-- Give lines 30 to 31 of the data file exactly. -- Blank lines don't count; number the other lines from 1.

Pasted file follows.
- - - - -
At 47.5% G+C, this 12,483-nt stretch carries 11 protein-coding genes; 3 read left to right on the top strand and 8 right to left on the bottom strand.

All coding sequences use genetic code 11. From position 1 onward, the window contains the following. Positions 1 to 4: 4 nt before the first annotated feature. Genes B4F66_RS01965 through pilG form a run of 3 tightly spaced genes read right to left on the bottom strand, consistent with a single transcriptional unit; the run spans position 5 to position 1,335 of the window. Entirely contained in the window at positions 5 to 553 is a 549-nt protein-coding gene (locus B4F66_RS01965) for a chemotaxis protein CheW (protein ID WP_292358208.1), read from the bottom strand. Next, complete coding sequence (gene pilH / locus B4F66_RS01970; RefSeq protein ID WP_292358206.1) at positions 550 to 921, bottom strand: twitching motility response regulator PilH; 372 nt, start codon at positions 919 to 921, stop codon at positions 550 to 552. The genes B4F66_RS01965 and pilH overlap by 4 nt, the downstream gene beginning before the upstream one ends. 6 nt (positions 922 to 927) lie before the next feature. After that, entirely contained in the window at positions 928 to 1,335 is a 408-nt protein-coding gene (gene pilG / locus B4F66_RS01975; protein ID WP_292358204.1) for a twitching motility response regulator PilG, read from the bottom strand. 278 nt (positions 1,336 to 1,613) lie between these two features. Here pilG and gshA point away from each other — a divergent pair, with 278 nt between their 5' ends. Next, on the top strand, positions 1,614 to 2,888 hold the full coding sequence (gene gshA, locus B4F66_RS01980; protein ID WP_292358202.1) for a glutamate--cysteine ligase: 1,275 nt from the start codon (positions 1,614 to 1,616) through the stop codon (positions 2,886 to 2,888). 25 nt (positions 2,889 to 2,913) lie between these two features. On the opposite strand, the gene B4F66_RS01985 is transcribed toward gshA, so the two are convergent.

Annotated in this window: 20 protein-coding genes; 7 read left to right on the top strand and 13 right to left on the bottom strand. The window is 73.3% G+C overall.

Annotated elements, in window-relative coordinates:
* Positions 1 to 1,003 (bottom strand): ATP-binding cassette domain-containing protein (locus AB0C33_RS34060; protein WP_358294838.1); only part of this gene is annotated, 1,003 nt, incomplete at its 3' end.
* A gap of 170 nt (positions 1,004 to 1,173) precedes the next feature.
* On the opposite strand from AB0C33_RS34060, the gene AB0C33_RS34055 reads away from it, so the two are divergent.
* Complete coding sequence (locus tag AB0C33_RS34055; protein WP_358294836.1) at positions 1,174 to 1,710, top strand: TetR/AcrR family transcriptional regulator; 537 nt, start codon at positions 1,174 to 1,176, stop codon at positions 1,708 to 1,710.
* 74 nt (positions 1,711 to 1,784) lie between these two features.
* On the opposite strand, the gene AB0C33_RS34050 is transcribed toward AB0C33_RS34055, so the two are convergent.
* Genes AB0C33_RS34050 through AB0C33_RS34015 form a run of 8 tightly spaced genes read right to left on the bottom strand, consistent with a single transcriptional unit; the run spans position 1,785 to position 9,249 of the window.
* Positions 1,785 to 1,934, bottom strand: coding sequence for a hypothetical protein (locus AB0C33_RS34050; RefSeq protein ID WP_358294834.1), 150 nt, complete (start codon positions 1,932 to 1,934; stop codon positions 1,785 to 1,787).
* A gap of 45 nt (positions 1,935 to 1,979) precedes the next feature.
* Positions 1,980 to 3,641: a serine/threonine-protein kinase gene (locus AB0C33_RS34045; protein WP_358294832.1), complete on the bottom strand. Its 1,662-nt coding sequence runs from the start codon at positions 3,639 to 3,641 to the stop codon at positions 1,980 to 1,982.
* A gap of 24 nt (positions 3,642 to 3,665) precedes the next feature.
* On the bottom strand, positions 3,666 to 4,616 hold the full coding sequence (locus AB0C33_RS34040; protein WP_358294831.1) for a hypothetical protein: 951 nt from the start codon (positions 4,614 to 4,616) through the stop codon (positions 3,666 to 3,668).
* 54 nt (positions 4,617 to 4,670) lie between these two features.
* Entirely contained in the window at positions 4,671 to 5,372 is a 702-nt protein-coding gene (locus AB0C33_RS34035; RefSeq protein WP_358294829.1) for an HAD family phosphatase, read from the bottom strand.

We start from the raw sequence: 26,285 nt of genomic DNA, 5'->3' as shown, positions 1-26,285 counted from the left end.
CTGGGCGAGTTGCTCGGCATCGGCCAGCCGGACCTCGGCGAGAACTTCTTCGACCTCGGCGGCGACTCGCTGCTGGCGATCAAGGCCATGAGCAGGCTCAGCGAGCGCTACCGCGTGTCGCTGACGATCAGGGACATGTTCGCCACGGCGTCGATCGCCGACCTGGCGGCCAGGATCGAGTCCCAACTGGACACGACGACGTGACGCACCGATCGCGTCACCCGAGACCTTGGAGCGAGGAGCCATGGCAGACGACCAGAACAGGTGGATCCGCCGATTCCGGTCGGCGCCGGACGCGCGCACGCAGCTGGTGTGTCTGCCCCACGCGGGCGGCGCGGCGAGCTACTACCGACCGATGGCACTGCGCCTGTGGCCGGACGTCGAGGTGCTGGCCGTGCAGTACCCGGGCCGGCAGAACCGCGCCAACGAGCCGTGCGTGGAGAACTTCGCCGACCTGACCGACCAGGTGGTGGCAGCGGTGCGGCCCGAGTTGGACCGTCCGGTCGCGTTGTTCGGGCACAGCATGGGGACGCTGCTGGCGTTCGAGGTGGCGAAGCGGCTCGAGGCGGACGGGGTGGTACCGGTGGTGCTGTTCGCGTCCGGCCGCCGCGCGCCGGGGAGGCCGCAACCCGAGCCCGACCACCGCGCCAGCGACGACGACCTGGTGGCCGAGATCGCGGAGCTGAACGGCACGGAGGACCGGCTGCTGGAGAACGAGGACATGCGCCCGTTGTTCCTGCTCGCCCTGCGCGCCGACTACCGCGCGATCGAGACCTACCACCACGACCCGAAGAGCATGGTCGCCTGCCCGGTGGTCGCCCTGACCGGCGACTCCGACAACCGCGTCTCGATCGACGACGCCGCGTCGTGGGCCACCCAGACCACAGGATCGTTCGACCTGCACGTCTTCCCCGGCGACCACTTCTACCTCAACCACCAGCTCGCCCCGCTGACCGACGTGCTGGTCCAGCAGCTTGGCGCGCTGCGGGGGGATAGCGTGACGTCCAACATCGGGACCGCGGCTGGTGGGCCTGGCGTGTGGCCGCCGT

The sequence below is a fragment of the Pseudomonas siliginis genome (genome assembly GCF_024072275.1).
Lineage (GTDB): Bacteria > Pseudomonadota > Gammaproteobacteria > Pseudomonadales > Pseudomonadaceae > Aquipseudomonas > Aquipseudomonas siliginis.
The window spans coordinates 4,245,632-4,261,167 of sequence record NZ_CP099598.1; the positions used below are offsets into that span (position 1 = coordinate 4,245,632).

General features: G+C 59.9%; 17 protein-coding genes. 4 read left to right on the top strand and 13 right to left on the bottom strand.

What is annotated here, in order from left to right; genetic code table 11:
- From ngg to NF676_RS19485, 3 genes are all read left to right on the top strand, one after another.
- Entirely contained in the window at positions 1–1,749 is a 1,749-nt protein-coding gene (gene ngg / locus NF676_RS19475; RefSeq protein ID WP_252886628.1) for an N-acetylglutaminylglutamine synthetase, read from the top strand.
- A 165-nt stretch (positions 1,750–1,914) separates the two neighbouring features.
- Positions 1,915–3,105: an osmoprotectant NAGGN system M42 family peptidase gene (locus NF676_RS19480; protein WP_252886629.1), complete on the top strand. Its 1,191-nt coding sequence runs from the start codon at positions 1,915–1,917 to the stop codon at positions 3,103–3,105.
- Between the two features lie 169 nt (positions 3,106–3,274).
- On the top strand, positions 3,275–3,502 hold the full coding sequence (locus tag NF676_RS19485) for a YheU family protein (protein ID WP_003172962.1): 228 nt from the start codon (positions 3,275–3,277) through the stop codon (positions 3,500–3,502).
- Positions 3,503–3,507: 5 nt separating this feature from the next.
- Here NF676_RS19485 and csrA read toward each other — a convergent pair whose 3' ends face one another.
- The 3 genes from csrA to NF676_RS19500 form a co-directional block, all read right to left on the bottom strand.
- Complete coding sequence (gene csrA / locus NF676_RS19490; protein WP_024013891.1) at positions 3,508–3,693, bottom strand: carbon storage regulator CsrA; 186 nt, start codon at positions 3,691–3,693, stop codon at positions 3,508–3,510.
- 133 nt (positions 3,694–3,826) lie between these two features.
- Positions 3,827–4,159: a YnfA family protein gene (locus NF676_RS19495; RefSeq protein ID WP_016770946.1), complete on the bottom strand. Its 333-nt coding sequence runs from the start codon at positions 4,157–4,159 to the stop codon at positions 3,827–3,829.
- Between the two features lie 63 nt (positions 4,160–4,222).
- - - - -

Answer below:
- Between the two features lie 169 nt (positions 3,106–3,274).
- On the top strand, positions 3,275–3,502 hold the full coding sequence (locus tag NF676_RS19485) for a YheU family protein (protein ID WP_003172962.1): 228 nt from the start codon (positions 3,275–3,277) through the stop codon (positions 3,500–3,502).